Connecting state and local government leaders

Georgia Lt. Gov. Jeopardizes His State’s Business-Friendly Reputation

The Georgia State Capitol in Atlanta

The Georgia State Capitol in Atlanta Shutterstock


Connecting state and local government leaders

STATE AND LOCAL ROUNDUP | Michigan county surrenders to potholes; Chicago closes sexual harassment ordinance loophole; and a public records blowback continues in Washington state.

Here are some state and local government stories that caught Route Fifty’s attention …

ECONOMIC DEVELOPMENT | Following Atlanta-based Delta Air Lines’ decision to end a special discount for members of the National Rifle Association following the Parkland, Florida high school shooting, Georgia Lt. Gov. Casey Cagle, who presides over the state Senate, said earlier this week that he would “kill” any tax break that would benefit the state’s largest private employer. On Thursday, state lawmakers eliminated a special jet-fuel tax exemption as part of larger tax measure. Following the Republican lieutenant governor’s threat, the Democratic governors of New York and Virginia encouraged Delta to relocate its headquarters to their states. Although Georgia Gov. Nathan Deal, a Republican, has frowned on the political “squabble” involving Delta, he has said that he’ll sign the larger tax package, which would reduce taxes for Georgia residents and businesses. But he warned, in a statement: “If we truly wish to remain the No. 1 state in which to do business… if we want to attract more companies to our communities and more jobs for our growing populace… if we want to remain a truly competitive hub for global commerce and not be overshadowed by neighboring states, then we need to address the concerns of all in a dignified manner and with a maturity that our people deserve.” [CNBC; Georgia Gov. Nathan Deal]

POTHOLES | One solution is to fill them. Another is to just surrender and close down the roads, which is what’s happening in Michigan. In York Township near Ann Arbor, Washtenaw County road officials have opted to indefinitely close a several-mile stretch where “the pavement is falling apart," in the words of Emily Kizer, communications coordinator for the road commission. "We've been trying… but the patching isn't working." Kizer said the clay beneath the surface is rising through the patching. [Detroit Free Press]

Indianapolis is similarly plagued, spurring Mayor Joe Hogsett to go forward with an emergency $14.5 million pothole-filling plan even as the City Council members decide if they want to pay for it. Work crews on Monday and Tuesday dropped 800 tons of asphalt and filled about 17,000 potholes. City and state researchers may have landed on a major technological assist. Engineers at Purdue University and the Indiana Department of Transportation have helped create Superpave 5, a new asphalt mixture that has fewer air pockets—a “concept first developed in France.” [IndyStar, 13 WTHR]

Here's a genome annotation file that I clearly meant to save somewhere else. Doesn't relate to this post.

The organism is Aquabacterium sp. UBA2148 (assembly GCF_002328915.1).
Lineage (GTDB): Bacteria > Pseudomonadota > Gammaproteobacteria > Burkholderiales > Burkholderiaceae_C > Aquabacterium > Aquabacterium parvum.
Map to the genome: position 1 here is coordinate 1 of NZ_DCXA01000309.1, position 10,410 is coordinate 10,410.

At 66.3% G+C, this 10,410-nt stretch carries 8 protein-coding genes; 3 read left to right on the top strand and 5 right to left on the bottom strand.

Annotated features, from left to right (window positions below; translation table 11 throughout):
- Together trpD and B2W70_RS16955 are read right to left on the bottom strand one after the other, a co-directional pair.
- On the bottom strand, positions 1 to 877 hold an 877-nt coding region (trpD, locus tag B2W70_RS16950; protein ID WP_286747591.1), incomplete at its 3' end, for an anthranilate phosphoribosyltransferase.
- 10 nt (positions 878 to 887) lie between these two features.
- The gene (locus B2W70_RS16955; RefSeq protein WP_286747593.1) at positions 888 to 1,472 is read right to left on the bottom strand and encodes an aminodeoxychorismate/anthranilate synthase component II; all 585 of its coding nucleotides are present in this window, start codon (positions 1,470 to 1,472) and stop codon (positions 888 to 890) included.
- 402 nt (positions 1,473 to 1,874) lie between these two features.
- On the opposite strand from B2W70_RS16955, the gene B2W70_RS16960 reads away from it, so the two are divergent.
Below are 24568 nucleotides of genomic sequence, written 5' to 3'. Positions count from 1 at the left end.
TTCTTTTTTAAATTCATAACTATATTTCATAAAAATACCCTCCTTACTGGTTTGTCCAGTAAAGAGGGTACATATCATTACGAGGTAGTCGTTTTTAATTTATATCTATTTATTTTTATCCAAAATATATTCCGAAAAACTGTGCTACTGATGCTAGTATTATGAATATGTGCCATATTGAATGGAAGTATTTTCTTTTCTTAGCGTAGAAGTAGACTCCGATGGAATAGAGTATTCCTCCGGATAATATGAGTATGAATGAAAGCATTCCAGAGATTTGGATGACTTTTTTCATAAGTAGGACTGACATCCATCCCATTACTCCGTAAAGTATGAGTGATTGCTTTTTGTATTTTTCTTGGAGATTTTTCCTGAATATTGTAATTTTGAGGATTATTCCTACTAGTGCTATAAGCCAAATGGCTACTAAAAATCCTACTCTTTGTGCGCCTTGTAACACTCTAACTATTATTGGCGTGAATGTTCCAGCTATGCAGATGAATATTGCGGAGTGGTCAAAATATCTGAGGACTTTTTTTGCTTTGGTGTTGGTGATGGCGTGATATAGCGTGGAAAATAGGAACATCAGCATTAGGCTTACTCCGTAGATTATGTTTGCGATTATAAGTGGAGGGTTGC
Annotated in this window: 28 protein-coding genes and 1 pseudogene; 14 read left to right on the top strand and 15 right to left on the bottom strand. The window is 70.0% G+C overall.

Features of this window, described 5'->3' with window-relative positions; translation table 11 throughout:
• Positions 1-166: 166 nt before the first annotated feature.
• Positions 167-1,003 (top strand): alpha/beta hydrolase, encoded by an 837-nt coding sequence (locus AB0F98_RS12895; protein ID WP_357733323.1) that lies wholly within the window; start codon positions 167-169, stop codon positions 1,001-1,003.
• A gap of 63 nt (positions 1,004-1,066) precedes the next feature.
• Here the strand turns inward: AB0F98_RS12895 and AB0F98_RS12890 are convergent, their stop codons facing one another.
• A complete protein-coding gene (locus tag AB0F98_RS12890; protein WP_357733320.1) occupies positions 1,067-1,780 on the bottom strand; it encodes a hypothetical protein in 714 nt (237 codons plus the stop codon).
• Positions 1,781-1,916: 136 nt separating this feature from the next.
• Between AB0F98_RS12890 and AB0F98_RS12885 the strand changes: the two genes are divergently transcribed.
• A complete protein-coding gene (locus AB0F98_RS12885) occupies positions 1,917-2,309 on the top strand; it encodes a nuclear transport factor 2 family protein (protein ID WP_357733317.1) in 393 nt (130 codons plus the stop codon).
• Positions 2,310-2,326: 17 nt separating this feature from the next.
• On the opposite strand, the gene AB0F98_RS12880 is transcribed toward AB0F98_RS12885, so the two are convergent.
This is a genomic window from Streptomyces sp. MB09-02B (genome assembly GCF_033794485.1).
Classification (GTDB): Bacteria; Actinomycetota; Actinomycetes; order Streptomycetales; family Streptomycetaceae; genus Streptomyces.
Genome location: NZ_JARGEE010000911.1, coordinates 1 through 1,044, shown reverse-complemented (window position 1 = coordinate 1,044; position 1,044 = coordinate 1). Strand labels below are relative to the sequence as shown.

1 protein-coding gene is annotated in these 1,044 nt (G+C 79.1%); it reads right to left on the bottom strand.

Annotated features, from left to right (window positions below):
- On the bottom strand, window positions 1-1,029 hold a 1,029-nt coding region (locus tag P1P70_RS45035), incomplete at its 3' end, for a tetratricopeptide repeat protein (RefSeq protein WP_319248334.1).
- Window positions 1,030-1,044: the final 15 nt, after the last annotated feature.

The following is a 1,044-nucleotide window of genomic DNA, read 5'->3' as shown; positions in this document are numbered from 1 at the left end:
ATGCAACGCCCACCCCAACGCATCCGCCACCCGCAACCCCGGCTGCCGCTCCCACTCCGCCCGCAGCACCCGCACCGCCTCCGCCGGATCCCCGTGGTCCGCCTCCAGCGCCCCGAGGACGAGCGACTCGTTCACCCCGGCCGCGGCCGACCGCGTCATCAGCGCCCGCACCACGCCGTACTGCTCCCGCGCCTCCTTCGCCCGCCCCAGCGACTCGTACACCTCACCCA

In Washington, D.C., an increasing number of motorists whose vehicles have been damaged by potholes are getting paid. The District of Columbia government has paid dozens of claims to individuals and to insurance companies in amounts that range from $35 to $6,354, according to data provided to the D.C. Council. The District’s government denied several dozen claims, one of which was filed by a pedestrian who claimed to have injured themselves tripping on and falling into a pothole. [WTOP]

ENERGY | Another dispatch from the evolving utility sector: The Montana-Dakota Utilities Co. is expanding its Thunder Spirit Wind farm near Hettinger, North Dakota from 43 turbines to 59 turbines at a cost of roughly $85 million. The move is expected to boost the percentage of renewable energy delivered by the company from 22 percent to 27 percent and at lower cost than energy purchased on the market. [North American Wind Power]

CITY COUNCILS | The Chicago City Council moved Wednesday to close a loophole in a sexual harassment ordinance it passed in the fall, which added alderman and other elected officials to rules barring sexual harassment. That proposal covered city employees, but it left out many non-government people who also work with officials, such as lobbyists, constituents, contractors and developers. [Sun Times]